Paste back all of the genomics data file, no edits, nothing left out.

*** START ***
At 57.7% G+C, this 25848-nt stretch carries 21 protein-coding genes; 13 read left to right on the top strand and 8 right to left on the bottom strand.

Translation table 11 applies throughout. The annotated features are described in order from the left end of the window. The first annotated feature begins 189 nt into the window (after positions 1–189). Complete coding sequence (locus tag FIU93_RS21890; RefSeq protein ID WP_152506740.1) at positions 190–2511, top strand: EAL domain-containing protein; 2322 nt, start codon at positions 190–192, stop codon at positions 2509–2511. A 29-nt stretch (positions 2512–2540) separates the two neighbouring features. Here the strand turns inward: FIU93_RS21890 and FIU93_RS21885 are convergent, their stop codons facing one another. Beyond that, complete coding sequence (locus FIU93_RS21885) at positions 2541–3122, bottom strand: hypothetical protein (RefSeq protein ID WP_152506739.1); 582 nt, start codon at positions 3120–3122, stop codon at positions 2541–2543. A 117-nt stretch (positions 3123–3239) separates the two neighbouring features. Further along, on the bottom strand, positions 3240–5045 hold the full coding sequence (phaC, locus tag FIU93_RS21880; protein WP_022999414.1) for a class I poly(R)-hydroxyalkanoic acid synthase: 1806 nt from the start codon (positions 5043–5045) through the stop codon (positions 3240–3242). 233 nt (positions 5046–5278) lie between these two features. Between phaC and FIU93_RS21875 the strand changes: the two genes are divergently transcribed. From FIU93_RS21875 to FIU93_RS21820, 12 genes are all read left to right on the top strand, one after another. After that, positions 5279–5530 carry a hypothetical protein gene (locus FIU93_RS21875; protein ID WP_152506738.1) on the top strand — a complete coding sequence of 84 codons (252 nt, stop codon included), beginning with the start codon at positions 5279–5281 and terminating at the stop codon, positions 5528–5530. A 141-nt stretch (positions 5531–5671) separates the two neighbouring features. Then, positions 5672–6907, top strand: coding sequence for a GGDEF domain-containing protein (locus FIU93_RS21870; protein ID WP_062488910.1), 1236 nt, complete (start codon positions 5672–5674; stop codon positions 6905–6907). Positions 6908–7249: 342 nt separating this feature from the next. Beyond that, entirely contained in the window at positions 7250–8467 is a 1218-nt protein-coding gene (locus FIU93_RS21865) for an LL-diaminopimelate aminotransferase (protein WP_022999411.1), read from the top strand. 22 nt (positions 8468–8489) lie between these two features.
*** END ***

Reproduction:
At 57.7% G+C, this 25848-nt stretch carries 21 protein-coding genes; 13 read left to right on the top strand and 8 right to left on the bottom strand.

Translation table 11 applies throughout. The annotated features are described in order from the left end of the window. The first annotated feature begins 189 nt into the window (after positions 1–189). Complete coding sequence (locus tag FIU93_RS21890; RefSeq protein ID WP_152506740.1) at positions 190–2511, top strand: EAL domain-containing protein; 2322 nt, start codon at positions 190–192, stop codon at positions 2509–2511. A 29-nt stretch (positions 2512–2540) separates the two neighbouring features. Here the strand turns inward: FIU93_RS21890 and FIU93_RS21885 are convergent, their stop codons facing one another. Beyond that, complete coding sequence (locus FIU93_RS21885) at positions 2541–3122, bottom strand: hypothetical protein (RefSeq protein ID WP_152506739.1); 582 nt, start codon at positions 3120–3122, stop codon at positions 2541–2543. A 117-nt stretch (positions 3123–3239) separates the two neighbouring features. Further along, on the bottom strand, positions 3240–5045 hold the full coding sequence (phaC, locus tag FIU93_RS21880; protein WP_022999414.1) for a class I poly(R)-hydroxyalkanoic acid synthase: 1806 nt from the start codon (positions 5043–5045) through the stop codon (positions 3240–3242). 233 nt (positions 5046–5278) lie between these two features. Between phaC and FIU93_RS21875 the strand changes: the two genes are divergently transcribed. From FIU93_RS21875 to FIU93_RS21820, 12 genes are all read left to right on the top strand, one after another. After that, positions 5279–5530 carry a hypothetical protein gene (locus FIU93_RS21875; protein ID WP_152506738.1) on the top strand — a complete coding sequence of 84 codons (252 nt, stop codon included), beginning with the start codon at positions 5279–5281 and terminating at the stop codon, positions 5528–5530. A 141-nt stretch (positions 5531–5671) separates the two neighbouring features. Then, positions 5672–6907, top strand: coding sequence for a GGDEF domain-containing protein (locus FIU93_RS21870; protein ID WP_062488910.1), 1236 nt, complete (start codon positions 5672–5674; stop codon positions 6905–6907). Positions 6908–7249: 342 nt separating this feature from the next. Beyond that, entirely contained in the window at positions 7250–8467 is a 1218-nt protein-coding gene (locus FIU93_RS21865) for an LL-diaminopimelate aminotransferase (protein WP_022999411.1), read from the top strand. 22 nt (positions 8468–8489) lie between these two features.